clock menu more-arrow no yes mobile

Filed under:

Recap: In Victory, Our Fears Realized

Carl Landry's been through a lot as an NBA player. A knee injury sidelined him for much of his rookie year, Deke knocked out one of his teeth in practice, its replacement was knocked out by Carlos Boozer in the playoffs, a few routine injuries kept him out of games in 2009, and he got shot one night. And, tonight, he broke five teeth in a collision with Dirk Nowitzki (which was totally a charge, btw, but I digress), leaving pieces of two of those teeth in Dirk. Let no one ever say that Landry didn't give as good as he got.

But prior to this game, Dave noted that the Rockets' main risk right now is injury. How will they handle an injury to the frontcourt (or, for that matter, to one of the point guards)? Chuck, Scola, and Landry are such vital parts of the Rockets' strategy that an even moderately lengthy injury to any one of them could spell a bad slide for Houston. Well, now we get to find out in miniature, as it is unlikely that Carl will return tonight to play against Oklahoma City.

The game was obviously a very physical one. Both teams fought hard for rebounds and position, but the key difference is that - just like the Cavaliers not long ago, and just like Trevor two games back - the Mavs lost their shit down the stretch. Jason Kidd threw an elbow at David Andersen's head, Erick Dampier seemed personally offended by the Rockets' efforts to guard him, and Rick Carlisle was very vocal in his opposition to several calls. Altogether, 7 technical fouls and one flagrant foul were assessed in the game, all but a single technical (Andersen, for taking exception to Kidd's attempt to assault him) and the flagrant (on AB for reasons I can't fathom) went against the Mavericks' players and coach.

As the fourth quarter progressed, it seemed likely that the Rockets would win simply because the Mavericks failed to keep their cool. But Dallas rallied, and in a testament to the value of working on things other than defense, conditioning, or a post game, Tim Thomas hit the game-tying three to send the game to overtime. But the Rockets came out strong, kept their composure, and executed their offense in OT, pulling out the win on the strength of Kyle Lowry and Aaron Brooks.

Now, there isn't really much else to the game beyond that. As I noted in the gamethread, the two teams' stats are weirdly similar: they made the same number of free throws, shot and made the same number of threes, committed the same number of personal fouls, and shot the same number of field goals. Dallas outrebounded the Rockets, but the game ultimately came down to the Rockets' superior efforts on offense. This was a game that was very winnable by either team, and had a few more calls gone against Houston, or had a few Rockets shots rimmed out and some similar shots by Dallas gone in, we'd be the ones feeling jobbed.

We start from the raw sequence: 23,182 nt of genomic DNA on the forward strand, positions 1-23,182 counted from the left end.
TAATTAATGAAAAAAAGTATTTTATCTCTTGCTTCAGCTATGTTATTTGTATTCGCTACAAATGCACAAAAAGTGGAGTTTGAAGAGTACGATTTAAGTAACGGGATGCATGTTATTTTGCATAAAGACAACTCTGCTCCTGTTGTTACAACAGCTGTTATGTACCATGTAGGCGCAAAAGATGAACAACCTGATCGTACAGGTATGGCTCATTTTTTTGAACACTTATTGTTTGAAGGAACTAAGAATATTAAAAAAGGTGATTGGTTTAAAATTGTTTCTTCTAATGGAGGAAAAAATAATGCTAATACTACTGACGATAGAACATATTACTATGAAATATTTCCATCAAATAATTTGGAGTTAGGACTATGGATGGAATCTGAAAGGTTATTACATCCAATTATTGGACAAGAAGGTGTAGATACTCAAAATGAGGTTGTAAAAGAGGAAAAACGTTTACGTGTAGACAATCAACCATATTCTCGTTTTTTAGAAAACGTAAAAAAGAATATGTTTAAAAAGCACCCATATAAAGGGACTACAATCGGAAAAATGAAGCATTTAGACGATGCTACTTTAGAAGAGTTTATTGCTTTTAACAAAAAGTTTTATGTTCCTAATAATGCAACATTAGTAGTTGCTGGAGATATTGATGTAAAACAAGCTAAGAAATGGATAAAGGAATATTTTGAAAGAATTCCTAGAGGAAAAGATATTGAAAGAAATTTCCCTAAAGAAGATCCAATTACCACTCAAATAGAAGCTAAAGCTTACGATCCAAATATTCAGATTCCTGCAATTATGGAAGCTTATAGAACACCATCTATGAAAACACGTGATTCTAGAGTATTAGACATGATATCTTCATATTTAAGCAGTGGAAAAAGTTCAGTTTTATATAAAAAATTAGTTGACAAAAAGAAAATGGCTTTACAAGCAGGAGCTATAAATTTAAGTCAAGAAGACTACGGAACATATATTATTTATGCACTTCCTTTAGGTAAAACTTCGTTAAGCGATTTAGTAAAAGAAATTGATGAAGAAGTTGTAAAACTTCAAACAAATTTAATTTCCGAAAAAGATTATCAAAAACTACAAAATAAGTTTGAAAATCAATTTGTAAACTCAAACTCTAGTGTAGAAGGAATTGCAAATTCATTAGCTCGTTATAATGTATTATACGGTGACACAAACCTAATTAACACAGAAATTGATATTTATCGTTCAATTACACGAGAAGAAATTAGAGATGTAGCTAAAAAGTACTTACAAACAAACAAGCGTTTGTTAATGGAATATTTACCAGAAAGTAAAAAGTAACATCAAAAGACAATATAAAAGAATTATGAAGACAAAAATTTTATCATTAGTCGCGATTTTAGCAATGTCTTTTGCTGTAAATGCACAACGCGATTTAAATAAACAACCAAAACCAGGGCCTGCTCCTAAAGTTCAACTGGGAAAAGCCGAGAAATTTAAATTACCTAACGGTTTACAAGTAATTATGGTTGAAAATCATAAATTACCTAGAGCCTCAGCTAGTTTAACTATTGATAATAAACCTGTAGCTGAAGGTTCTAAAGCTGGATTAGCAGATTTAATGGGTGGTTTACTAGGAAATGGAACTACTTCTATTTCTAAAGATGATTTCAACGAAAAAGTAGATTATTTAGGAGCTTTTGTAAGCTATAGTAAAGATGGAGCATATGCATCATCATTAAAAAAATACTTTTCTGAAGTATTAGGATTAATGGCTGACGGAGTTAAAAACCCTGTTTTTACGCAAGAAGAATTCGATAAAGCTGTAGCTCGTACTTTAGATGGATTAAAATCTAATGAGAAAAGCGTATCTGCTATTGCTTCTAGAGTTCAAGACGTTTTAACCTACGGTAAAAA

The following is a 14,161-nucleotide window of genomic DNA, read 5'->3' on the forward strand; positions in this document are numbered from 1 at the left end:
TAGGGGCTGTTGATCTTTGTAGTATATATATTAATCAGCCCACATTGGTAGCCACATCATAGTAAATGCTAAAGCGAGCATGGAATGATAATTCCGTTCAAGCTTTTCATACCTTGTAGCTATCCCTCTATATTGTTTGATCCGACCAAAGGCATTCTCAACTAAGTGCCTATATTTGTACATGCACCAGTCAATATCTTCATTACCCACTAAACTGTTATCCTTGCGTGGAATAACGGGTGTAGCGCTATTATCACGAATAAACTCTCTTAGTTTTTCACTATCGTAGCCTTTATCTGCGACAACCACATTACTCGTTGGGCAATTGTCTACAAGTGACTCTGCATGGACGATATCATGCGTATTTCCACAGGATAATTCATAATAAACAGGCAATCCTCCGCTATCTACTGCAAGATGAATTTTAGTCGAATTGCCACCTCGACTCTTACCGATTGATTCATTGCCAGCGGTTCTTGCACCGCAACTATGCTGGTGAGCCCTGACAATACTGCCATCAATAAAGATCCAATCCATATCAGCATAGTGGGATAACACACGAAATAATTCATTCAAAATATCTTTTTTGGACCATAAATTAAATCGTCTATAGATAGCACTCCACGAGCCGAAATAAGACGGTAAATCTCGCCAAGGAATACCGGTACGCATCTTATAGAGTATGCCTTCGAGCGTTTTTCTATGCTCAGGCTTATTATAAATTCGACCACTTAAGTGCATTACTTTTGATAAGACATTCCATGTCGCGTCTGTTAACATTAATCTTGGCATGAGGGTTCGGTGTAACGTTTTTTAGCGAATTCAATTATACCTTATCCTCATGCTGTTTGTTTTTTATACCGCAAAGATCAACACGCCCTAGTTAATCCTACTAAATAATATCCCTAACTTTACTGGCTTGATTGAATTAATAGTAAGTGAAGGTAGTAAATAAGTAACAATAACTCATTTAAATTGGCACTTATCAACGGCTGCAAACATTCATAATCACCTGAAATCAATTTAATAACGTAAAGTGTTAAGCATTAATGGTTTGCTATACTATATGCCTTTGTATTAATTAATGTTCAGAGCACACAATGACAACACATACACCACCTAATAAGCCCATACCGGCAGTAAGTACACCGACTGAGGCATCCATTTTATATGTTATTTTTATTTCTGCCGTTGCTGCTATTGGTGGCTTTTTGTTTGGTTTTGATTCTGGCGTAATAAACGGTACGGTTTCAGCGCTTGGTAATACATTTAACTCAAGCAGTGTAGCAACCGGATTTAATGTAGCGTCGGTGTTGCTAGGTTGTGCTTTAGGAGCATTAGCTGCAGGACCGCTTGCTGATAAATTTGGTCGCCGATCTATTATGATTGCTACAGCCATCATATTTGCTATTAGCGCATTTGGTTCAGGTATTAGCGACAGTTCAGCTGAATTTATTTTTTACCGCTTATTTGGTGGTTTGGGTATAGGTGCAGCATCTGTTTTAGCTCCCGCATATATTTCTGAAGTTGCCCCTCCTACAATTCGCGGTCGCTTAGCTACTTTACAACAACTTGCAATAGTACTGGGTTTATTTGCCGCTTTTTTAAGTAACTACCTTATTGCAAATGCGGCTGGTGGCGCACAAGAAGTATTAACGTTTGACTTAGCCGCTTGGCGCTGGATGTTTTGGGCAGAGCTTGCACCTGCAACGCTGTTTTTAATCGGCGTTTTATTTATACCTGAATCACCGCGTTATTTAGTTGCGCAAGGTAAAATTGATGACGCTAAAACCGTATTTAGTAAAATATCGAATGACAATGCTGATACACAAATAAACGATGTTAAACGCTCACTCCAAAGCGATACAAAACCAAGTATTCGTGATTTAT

Dallas played excellent defense for much of the game, and supreme efforts by JJ Barea and Shawn Marion kept the Mavs in it until the very end. But the Rockets' bench - particularly Kyle Lowry and David Andersen - was fantastic. To put it simply, the Rockets' bench's "better" really was better than the Mavs' bench's "best" (that wasn't really that simple).

Mavs fans will no doubt complain about a variety of calls at the end. First, as I've stated previously, the Rockets weren't getting calls for most of the game, either. And at the start of the fourth, the Rockets got into the penalty quickly off of a series of questionable loose-ball foul calls. Now, unless you want to make the claim that calls at the end of the game are more important than calls at the start (in which case you need to reexamine your understanding of how reality works), this game was called no worse for the Mavericks than for the Rockets. Cuban has a variety of specific complaints about the review process and whether or not more time should have been on the clock at the end of regulation, but my advice to him is to get the stick out of his ass and get over himself.

Three Up:

Kyle Lowry: Monster game for the Bulldog (on the same night Villanova won the FCS Championship Game, too!). 26 points on 13 shots, 10 assists, 6 rebounds, and 5 steals. What more can be said?

Aaron Brooks: 25 points on 20 shots, 6 assists, 4 rebounds, and 2 steals. Wasn't so great in regulation, turning the ball over in the Rockets' final possession, but AB turned it on in OT. Beyond raw statistical numbers, he (and Lowry, for that matter) penetrated into the paint and broke down the Mavs' defense for much of the game. They're both invaluable contributors to the team.

David Andersen: I'm not entirely sure how to categorize his performance. His basic numbers don't look too great, and he didn't shoot so well towards the end, but he was finding open looks and was destroying his man in the post. And he was +21 on the night. +/- numbers don't mean much on a night-to-night basis, but they mean something. In any case, I think his defense is looking a lot better, and he's getting the hang of the NBA.

Honorable Mention - Trevor Ariza: a very quiet 13 point / 8 rebound effort from Trevor, but he only took one three tonight, and seems to be better able to get into the lane now. He's developing, people! Oh, and Shane Battier deserves mention for playing schoolmarm on the Rockets bench during the Kidd/Andersen/Thomas/Scola scuffle, making sure nobody stood up.

Three Down:

Jason Kidd: Dude, seriously. If he doesn't get a suspension, I'm going to be pissed.

The Officiating: What the hell were they looking for in that review, anyways?

FSN Cameraman: In high-tension situations at the end of the game, I don't particularly care about reaction shots from Jermain Taylor.